Harun, who is predicted to achieve A* grades in four A-Levels, told The Sun: “The environment of studious students pushes you more.

“I come in at 6am because I am an early riser, study my subjects, then complete my lessons for the day, perhaps do some debate or other extracurricular activities or extra study you need to do.”

The only breadwinner at home is his mum, who works part-time as a health care assistant, but he doesn’t see why that should hold him back.

Harun explains: “At Brampton what they put an emphasis on is fulfilling our potential.

“Even though I live in a single parent household I didn’t believe that would hinder my progress.”

While the Education Secretary Gavin Williamson decided to scrap exams this summer because pupils had lost so much learning time, Brampton Manor pupils will still be rigorously assessed under as always.

Harun says: “We are going to do mock exams, which will emulate the real exam experience.

“I don’t really see it as not taking exams, so I am still focused on my studies. We are keeping our motivation up.”

'I was scared at the interview'

Tasnia Tahsin, who was born in Bangladesh, has been offered a place at Cambridge studying Human, Social and Political Sciences.

The 17-year-old from Waltham Forest was “scared” when she had her interview in order to see if she would go to the prestigious university.

Tasnia, who is predicted to achieve A* and two A grades, says: “I was very scared for that interview. It is intimidating, but our school did try to prepare us for the interviews.”

She thinks that she will be “pretty different from your typical Eton candidate” because she comes from a working-class background. 

I'm pretty different from your typical Eton candidate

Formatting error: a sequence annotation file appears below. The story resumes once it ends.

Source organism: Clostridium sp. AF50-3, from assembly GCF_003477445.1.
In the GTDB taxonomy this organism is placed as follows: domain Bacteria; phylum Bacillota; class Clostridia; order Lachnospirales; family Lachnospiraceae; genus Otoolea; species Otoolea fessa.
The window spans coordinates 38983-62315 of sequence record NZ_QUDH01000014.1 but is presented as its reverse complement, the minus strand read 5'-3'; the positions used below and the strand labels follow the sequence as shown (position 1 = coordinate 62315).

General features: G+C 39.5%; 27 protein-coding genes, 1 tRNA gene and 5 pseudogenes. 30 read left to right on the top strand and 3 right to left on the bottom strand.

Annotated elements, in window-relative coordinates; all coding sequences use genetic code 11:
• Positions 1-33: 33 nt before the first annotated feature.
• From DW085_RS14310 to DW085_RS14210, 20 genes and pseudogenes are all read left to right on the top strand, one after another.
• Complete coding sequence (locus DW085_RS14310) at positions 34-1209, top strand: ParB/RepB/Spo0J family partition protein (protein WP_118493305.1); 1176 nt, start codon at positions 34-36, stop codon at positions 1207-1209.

Her mum is a care worker and her dad recently found an admin job.

Tasnia says Brampton Manor is different from other sixth forms.

She explains: “Compared to my friends at different colleges and sixth forms it seems so different here, for example, we have to wear school uniforms every day. I like it, it saves me time in the morning.”

And Tasnia doesn’t think remote learning has affected her studies.

She says: “I would argue that we are further ahead than we would have been before the pandemic. We haven’t missed out on content.”

Afrin Patel, 18, knows that she won’t be your typical engineering student at Cambridge, which has offered her a place.

She says: “No one comes from a well-paid background at Brampton. I am Asian Indian and I am a female in engineering, so I am not someone you usually expect to apply for Cambridge.”

But Brampton Manor school told her she could achieve whatever she wanted to.

Afrin, whose dad is a postal worker and mum works at a school, says: “Brampton tells you from the get-go that if you work hard you will get what you deserve and that there are no limits to what you can achieve.

“They encourage you to apply for these types of schools.”

Afrin, who is predicted to receive three A* and an A at A-Level, adds: “I have always been interested in engineering and product design. The idea that you can make something from scratch that could help so many people.”